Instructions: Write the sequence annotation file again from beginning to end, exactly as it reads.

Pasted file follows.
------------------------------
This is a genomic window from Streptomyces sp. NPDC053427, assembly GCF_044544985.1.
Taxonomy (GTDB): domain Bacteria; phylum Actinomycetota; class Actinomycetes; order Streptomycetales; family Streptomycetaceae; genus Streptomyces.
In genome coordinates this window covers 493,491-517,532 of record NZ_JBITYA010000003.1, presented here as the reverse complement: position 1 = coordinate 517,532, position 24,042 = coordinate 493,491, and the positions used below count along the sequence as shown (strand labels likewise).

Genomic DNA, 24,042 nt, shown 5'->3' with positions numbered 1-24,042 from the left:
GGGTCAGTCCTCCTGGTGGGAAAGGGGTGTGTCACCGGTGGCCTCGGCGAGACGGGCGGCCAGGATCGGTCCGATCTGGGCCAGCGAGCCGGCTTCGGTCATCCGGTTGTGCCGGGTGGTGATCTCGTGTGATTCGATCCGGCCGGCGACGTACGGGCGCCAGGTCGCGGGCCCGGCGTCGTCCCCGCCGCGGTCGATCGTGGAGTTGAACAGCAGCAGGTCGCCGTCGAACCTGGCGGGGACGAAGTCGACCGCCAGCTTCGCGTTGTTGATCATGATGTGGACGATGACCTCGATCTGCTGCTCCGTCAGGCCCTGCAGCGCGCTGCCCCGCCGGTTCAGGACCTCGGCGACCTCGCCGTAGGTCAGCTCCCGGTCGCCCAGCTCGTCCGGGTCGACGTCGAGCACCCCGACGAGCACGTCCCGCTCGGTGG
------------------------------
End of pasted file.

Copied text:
This is a genomic window from Streptomyces sp. NPDC053427, assembly GCF_044544985.1.
Taxonomy (GTDB): domain Bacteria; phylum Actinomycetota; class Actinomycetes; order Streptomycetales; family Streptomycetaceae; genus Streptomyces.
In genome coordinates this window covers 493,491-517,532 of record NZ_JBITYA010000003.1, presented here as the reverse complement: position 1 = coordinate 517,532, position 24,042 = coordinate 493,491, and the positions used below count along the sequence as shown (strand labels likewise).

Genomic DNA, 24,042 nt, shown 5'->3' with positions numbered 1-24,042 from the left:
GGGTCAGTCCTCCTGGTGGGAAAGGGGTGTGTCACCGGTGGCCTCGGCGAGACGGGCGGCCAGGATCGGTCCGATCTGGGCCAGCGAGCCGGCTTCGGTCATCCGGTTGTGCCGGGTGGTGATCTCGTGTGATTCGATCCGGCCGGCGACGTACGGGCGCCAGGTCGCGGGCCCGGCGTCGTCCCCGCCGCGGTCGATCGTGGAGTTGAACAGCAGCAGGTCGCCGTCGAACCTGGCGGGGACGAAGTCGACCGCCAGCTTCGCGTTGTTGATCATGATGTGGACGATGACCTCGATCTGCTGCTCCGTCAGGCCCTGCAGCGCGCTGCCCCGCCGGTTCAGGACCTCGGCGACCTCGCCGTAGGTCAGCTCCCGGTCGCCCAGCTCGTCCGGGTCGACGTCGAGCACCCCGACGAGCACGTCCCGCTCGGTGG